- Collect data and analyze: Collect and analyze demographic data of internal employees, as well as external stakeholders like suppliers and contractors, including race, gender, age, and other relevant factors. Examine compensation data to identify any gender or ethnicity pay gaps. More on data and DEI.
- Get employee feedback: Gather anonymous feedback through surveys and conduct focus groups to understand employees' perceptions and experiences. Review feedback from exit interviews and workplace review sites (e.g., Glassdoor) to identify patterns and potential areas of concern.
- Evaluate communication and branding: Evaluate internal communications for diversity and inclusion language and messaging. Assess external branding and communication materials for diversity representation. More on inclusive communications.
- Benchmark: Compare your organization's DEI efforts against industry benchmarks and best practices. Consider benchmarking against peer organizations to gain insights into effective strategies. More on benchmarking.
Based on your review and evaluation findings, you can make an action plan, prioritizing areas that require immediate attention as you establish clear, measurable goals in cultivating DEI in your organization.
3. Building Your Framework
You’ll need a solid base on which to build your DEI culture. Your organization evaluation will help you identify gaps in your DEI initiatives, which may lead you to:
- Craft a DEI mission statement: Develop a clear and concise DEI mission statement aligned with the company's values. Communicate the mission across all channels to reinforce its importance and integrate the mission into organizational goals and performance evaluations. More on writing a DEI mission statement.
- Establish inclusive recruitment practices: Implement blind recruitment processes to minimize unconscious biases. Set diversity targets for recruitment and track progress regularly. More on inclusive recruitment practices.
- Ensure pay equity: Regularly audit and assess salary structures to ensure pay equity. Address any identified disparities promptly and transparently. Communicate the commitment to pay equity to all employees.
- Support diverse leadership development: Create mentorship and sponsorship programs for underrepresented employees and provide leadership development opportunities tailored to diverse talent. More on developing diverse leadership.
- Promote inclusive language: Encourage using inclusive language in all internal and external communications. Provide guidelines on what language to use and avoid. Foster an environment where employees feel comfortable correcting language that may be unintentionally harmful.
- Integrate DEI into policies and procedures: Update HR policies to reflect DEI principles. Embed DEI considerations into decision-making processes. Communicate policy changes and their rationale to employees. More on DEI policies.
- Implement Employee Resource Groups (ERGs): Establish ERGs based on various dimensions of diversity (e.g., gender, ethnicity, LGBTQ+). Support ERGs with resources and a platform to organize events and initiatives. More on starting an ERG.
Like any growing thing, your DEI initiatives will need nourishment. To continue feeding DEI culture, you can:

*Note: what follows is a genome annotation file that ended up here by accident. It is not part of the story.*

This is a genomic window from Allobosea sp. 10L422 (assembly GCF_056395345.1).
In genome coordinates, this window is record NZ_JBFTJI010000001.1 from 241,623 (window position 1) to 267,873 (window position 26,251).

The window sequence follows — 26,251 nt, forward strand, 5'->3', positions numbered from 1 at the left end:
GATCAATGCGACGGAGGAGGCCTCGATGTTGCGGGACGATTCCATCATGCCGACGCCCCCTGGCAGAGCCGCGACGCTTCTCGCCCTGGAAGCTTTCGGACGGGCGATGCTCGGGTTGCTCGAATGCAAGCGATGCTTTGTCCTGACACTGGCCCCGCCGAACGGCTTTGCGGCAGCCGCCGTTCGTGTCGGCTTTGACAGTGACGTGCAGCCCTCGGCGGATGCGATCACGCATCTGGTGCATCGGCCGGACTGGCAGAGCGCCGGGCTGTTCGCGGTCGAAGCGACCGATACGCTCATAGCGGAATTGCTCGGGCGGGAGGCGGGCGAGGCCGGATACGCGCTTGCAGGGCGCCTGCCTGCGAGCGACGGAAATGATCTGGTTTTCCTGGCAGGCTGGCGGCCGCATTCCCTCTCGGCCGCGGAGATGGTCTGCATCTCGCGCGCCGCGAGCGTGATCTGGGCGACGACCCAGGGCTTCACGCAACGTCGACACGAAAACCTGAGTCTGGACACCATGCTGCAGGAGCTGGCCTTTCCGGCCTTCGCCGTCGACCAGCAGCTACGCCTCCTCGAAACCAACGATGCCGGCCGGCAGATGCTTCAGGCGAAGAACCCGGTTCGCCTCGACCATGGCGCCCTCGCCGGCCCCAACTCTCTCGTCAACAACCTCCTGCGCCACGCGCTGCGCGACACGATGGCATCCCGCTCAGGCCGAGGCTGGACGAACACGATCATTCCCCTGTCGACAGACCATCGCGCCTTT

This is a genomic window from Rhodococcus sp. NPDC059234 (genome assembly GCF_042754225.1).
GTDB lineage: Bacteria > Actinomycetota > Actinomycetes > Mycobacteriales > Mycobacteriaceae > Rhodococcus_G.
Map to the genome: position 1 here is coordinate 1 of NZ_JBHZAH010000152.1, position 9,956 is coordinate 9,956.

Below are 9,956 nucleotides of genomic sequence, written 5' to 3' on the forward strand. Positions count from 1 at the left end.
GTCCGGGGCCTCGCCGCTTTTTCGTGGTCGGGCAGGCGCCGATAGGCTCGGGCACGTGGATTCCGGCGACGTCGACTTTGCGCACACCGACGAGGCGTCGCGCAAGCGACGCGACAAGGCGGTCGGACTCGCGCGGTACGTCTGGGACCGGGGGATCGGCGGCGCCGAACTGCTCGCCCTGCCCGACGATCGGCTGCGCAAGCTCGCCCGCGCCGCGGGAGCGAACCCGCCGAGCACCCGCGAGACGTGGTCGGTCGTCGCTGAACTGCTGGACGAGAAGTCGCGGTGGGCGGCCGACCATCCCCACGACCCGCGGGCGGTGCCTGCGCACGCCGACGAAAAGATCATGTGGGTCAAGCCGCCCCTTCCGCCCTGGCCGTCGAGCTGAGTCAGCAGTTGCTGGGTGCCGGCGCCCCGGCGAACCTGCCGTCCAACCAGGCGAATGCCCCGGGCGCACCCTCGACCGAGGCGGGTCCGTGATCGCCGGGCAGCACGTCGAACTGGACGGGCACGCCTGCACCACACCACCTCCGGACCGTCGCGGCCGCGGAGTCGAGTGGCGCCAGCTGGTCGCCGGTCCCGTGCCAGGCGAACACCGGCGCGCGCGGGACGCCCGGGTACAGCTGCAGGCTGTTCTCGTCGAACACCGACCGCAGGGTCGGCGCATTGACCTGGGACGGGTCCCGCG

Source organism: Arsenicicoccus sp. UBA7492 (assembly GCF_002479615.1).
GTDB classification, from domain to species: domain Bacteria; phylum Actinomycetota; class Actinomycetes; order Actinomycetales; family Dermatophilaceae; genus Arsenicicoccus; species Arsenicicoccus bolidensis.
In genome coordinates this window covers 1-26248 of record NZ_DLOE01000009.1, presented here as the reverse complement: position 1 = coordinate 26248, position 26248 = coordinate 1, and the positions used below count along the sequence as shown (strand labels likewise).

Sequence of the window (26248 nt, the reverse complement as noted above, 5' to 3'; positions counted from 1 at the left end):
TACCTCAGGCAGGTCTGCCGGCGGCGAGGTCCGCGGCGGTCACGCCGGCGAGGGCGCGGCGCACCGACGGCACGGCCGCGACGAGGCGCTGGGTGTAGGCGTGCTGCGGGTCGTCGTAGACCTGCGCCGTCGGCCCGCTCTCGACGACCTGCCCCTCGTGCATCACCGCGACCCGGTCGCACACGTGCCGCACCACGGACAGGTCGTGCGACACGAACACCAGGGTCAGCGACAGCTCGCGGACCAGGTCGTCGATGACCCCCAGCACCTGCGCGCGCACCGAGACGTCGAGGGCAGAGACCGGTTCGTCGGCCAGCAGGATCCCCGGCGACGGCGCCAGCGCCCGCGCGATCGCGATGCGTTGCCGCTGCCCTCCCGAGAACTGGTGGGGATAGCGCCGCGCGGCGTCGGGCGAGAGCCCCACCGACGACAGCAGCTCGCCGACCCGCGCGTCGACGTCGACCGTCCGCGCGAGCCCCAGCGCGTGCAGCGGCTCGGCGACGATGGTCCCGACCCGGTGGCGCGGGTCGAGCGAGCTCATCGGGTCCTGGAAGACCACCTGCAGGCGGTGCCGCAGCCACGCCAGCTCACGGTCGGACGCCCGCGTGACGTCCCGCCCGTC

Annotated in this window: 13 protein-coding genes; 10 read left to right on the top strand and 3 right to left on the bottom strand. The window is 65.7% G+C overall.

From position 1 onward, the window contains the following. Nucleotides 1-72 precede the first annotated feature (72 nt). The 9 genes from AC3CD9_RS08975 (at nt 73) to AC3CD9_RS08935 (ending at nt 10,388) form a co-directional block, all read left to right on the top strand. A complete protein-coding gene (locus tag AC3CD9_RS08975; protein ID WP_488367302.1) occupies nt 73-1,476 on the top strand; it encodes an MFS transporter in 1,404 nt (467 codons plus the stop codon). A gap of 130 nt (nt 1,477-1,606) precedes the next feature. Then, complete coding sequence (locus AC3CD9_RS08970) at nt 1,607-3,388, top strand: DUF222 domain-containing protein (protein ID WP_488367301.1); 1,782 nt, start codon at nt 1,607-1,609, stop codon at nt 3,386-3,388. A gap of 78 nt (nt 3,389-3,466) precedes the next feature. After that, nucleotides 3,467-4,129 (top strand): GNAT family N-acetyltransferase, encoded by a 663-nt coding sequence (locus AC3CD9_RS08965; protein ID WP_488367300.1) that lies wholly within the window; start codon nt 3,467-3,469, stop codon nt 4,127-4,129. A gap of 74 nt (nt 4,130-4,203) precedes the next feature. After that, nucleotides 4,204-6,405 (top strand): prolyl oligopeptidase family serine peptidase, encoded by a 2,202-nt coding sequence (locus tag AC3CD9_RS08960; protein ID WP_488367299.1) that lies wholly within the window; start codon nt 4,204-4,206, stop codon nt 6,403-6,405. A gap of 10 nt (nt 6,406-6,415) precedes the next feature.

- Celebrate diversity: Celebrate cultural differences and bring awareness through activities, events, and holidays. More on celebrating diversity.
- Conduct DEI training and sustain continuous learning: Implement regular DEI training sessions for employees at all levels, including cross-cultural training. Use interactive and engaging methods to ensure active participation. Focus on raising awareness about unconscious biases and microaggressions. More on DEI trainings.
- Acknowledge diversity role models, leadership, and advocates: Showcase diverse role models within the organization through internal communications. Share success stories emphasizing the value of diverse perspectives. Acknowledge and celebrate individuals who contribute to DEI efforts. Integrate DEI accomplishments into performance evaluations and recognition programs.
- Engage in community outreach: Extend DEI efforts beyond the workplace through community partnerships. Support initiatives and organizations aligned with DEI values. Encourage employees to participate in community service and outreach. More on DEI community engagement and volunteerism.
5. Monitoring Your Progress
Regularly assessing your progress will allow you to adjust strategies and monitor and measure DEI efforts. Work to:
- Measure and track your DEI metrics: Establish key performance indicators (KPIs) related to DEI. Regularly track and report on DEI metrics to leadership and employees. Use data to inform decision-making and identify areas for improvement. More on DEI metrics.
- Regularly assess the DEI climate: Conduct regular surveys or focus groups to gauge the DEI climate within the organization. Use the feedback to identify areas for improvement and celebrate successes. Ensure anonymity to encourage honest responses.
- Report regularly with transparency: Share initiatives, policies, findings, and progress with employees to promote transparency. Provide regular updates on DEI initiatives and achievements. More on creating a DEI report.
While this toolkit is not comprehensive, it will give you the tools to begin cultivating a cultural shift by embedding diversity, equity, and inclusion into your organization's values and long-term vision. We encourage you to explore the following resources to grow your DEI knowledge.
Legal Advocacy and Human Resources
This toolkit is a starting compass for cultivating a workplace culture that celebrates diversity, promotes equity, and fosters inclusion. Remember that DEI is not a destination but an ongoing process, and we’re here to support you on your journey.